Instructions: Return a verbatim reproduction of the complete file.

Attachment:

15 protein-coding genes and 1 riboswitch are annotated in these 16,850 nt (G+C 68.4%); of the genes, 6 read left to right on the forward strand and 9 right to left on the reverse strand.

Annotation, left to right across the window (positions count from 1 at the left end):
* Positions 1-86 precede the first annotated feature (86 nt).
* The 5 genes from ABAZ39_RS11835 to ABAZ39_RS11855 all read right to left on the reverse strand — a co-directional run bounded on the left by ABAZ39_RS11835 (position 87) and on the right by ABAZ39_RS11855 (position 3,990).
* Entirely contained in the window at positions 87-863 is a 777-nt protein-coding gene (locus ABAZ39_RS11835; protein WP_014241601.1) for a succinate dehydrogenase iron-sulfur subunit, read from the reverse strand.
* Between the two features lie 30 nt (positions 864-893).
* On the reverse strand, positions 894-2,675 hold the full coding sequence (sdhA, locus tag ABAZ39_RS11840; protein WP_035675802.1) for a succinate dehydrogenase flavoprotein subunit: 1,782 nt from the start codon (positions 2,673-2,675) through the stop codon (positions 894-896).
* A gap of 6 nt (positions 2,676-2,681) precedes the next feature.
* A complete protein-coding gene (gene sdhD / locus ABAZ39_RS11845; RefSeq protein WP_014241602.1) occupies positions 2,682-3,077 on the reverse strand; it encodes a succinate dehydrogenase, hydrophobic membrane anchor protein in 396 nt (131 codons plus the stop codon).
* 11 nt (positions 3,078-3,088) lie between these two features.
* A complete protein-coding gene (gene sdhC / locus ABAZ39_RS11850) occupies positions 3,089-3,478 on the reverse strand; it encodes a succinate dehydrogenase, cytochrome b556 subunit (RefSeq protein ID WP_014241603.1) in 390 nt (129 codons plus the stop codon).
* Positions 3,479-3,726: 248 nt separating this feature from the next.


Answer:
15 protein-coding genes and 1 riboswitch are annotated in these 16,850 nt (G+C 68.4%); of the genes, 6 read left to right on the forward strand and 9 right to left on the reverse strand.

Annotation, left to right across the window (positions count from 1 at the left end):
* Positions 1-86 precede the first annotated feature (86 nt).
* The 5 genes from ABAZ39_RS11835 to ABAZ39_RS11855 all read right to left on the reverse strand — a co-directional run bounded on the left by ABAZ39_RS11835 (position 87) and on the right by ABAZ39_RS11855 (position 3,990).
* Entirely contained in the window at positions 87-863 is a 777-nt protein-coding gene (locus ABAZ39_RS11835; protein WP_014241601.1) for a succinate dehydrogenase iron-sulfur subunit, read from the reverse strand.
* Between the two features lie 30 nt (positions 864-893).
* On the reverse strand, positions 894-2,675 hold the full coding sequence (sdhA, locus tag ABAZ39_RS11840; protein WP_035675802.1) for a succinate dehydrogenase flavoprotein subunit: 1,782 nt from the start codon (positions 2,673-2,675) through the stop codon (positions 894-896).
* A gap of 6 nt (positions 2,676-2,681) precedes the next feature.
* A complete protein-coding gene (gene sdhD / locus ABAZ39_RS11845; RefSeq protein WP_014241602.1) occupies positions 2,682-3,077 on the reverse strand; it encodes a succinate dehydrogenase, hydrophobic membrane anchor protein in 396 nt (131 codons plus the stop codon).
* 11 nt (positions 3,078-3,088) lie between these two features.
* A complete protein-coding gene (gene sdhC / locus ABAZ39_RS11850) occupies positions 3,089-3,478 on the reverse strand; it encodes a succinate dehydrogenase, cytochrome b556 subunit (RefSeq protein ID WP_014241603.1) in 390 nt (129 codons plus the stop codon).
* Positions 3,479-3,726: 248 nt separating this feature from the next.